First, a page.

Press "Enter" to skip to content

Ruth Kuzub, 90, owner of the Silversmith, L.G.B.T. icon

BY LINCOLN ANDERSON | Ruth Kuzub, the longtime owner of the Silversmith on W. Fourth St., died on the first weekend of May. She was 90.

According to Bob Cooley writing in WestView, the cause of death was pneumonia and a long bout of cancer, which Kuzub attributed to exposure to toxins while helping people near Ground Zero on 9/11.

Originally from Milwaukee, Kuzub came to New York City in the 1950s to pursue her dream of performing on Broadway. She danced in clubs like the Copacabana and, according to Broadwayworld.com, played the role of the Living Statue in “Fanny.”

Ruth Kuzub back in her days as a Broadway chorus girl. (Courtesy the Kuzub estate and Michael Webb)

As Kuzub once recounted to this writer, she was dating a prominent club owner back then when she just decided that she preferred women, and left him. She would go on to become a committed L.G.B.T. activist in the Village.

W. Fourth St. used to have numerous jewelry shops. The hole-in-the-wall Silversmith space, at 184¾ W. Fourth St., was originally an open alleyway, out of which a homeless man ran a jewelry business, which was later enclosed. Kuzub started working at a shop at the location, eventually taking it over and going on to run it for 60 years. (A profile of Kuzub in Gothamist has some history on the location.)

Originally, she made her own jewelry but in her later years, as the work became more taxing for her, bought pieces from others, including Native American jewelry makers from out west.

Kuzub originally lived above the Silversmith before settling into a place on Perry St.

She loved to pop over to Marie’s Crisis, the historic Grove St. piano bar, to sing along and have a good time. If you visited her at the shop, she might tell you how much fun they were having that night at Marie’s Crisis.

Kuzub loved riding her bike around the Village. She loved animals. She dashed off concerned hand-written letters to the editor to the local newspaper — such as when birds were once threatened on the Village waterfront — rushing to hand-deliver them by bicycle.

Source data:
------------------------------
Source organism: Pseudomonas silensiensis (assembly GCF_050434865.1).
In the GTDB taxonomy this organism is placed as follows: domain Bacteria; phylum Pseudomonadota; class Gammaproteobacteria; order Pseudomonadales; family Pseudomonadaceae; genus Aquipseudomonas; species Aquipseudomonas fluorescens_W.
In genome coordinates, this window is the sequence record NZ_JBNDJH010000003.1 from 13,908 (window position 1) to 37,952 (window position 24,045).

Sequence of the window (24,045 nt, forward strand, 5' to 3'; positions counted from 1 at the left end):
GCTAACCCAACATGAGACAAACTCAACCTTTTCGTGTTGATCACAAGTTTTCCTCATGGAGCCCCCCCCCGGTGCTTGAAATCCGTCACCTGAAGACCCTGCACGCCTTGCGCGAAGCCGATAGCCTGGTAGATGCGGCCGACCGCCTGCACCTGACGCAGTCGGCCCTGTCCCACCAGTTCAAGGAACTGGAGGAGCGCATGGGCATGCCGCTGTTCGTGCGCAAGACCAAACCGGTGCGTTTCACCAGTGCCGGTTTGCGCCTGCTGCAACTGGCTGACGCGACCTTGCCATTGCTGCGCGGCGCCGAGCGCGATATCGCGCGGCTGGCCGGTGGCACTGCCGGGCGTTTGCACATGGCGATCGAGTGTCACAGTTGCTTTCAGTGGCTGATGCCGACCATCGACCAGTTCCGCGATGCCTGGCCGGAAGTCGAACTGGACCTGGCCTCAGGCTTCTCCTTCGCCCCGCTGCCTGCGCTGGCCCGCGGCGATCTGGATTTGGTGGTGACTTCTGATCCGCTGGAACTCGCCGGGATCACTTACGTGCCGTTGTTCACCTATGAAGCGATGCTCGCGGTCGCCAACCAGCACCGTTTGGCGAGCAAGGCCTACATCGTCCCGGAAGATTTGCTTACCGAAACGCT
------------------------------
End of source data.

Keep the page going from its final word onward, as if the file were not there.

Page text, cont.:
She loved to laugh, heartily, and to smile. She spoke energetically and passionately. She was irrepressible.

Sara Kimbell, a member of the Village Independent Democrats, mainly knew Kuzub from the piano bar.

“We knew Ruth from the neighborhood in the ’80s,” she said. “We had some really wild nights together, including wild times dancing downstairs at the Monster.

“She was a fixture at Marie’s Crisis,” Kimbell said. “She was the mother of us all at Marie’s Crisis for as long as I can remember — many, many years.

A young Ruth Kuzub. (Courtesy the Kuzub estate and Michael Webb)

“I loved talking with her about the old days — she was a petite blonde dancer in the heyday of the nightclubs, like the Latin Quarter. She had stories to tell of the Mob all over the clubs — of course they ran all the places. She landed on Broadway as a dancer in Harold Rome’s ‘Fanny,’ starring Florence Henderson, Ezio Pinza and the handsome William Tabbert.

“When Encores! did their superior concert revival a few years ago, we all took Ruth to see it. She was a nearly nightly visitor at Marie’s. Just in the last year or two before COVID, she’d wait till almost everyone had left, then sit at the piano and sing a song or two in a delicate soprano. She was quite something.”

In a piece in Wussy several years ago, Evan Brechtel wrote, “Ruth and I met one night at Marie’s Crisis… . She usually comes in the early morning hours once the crowd around the piano starts to fade. The remaining customers always listen, rapt, every time she sings ‘Could I Leave You?’ in her soft soprano.”

People shared fond memories of Kuzub online.

Posting on Facebook, Mark Kane wrote, “I still have a silver necklace with a trade bead and silver caps that I bought in 1973. I brought it to her many years later and she told me it was very old and she barely recognized it, but acknowledged that it was hers.”

Bill Shamam wrote, “When my cat went missing Ruth combed the neighborhood until he was found (in the basement of Chase bank). West 4th won’t be the same without her.”

One Comment

  1. lynn pacifico lynn pacifico June 10, 2021

    How unfortunate we are to have lost Ruth Kuzub. She was more than just an animal lover, but a rescuer. When everyone else was asleep, she was out charming and feeding stray cats. She couldn’t say no to a cat in need and was dedicated to helping them. Once, when she was about 80, we carried a large dog crate with a sick cat in it, above our heads, up the stairs and through her apartment. I was so impressed that I remember thinking, “I want to be like Ruth when I grow up.” She had such a big heart that she could “whisper” even the feral cats into loving her.

    I love the photos — what a beauty! I wish I had gotten to watch her dance. I imagine it was with the same fierce intelligence, independence and creativity with which she lived her life. You can see it in her expressions in the photos. I wish we could name that section of W. Fourth St. for her. She was what the old Village was about, what made it special. I will never forget her.

Leave a Reply

Your email address will not be published. Required fields are marked *

Mission News Theme by Compete Themes.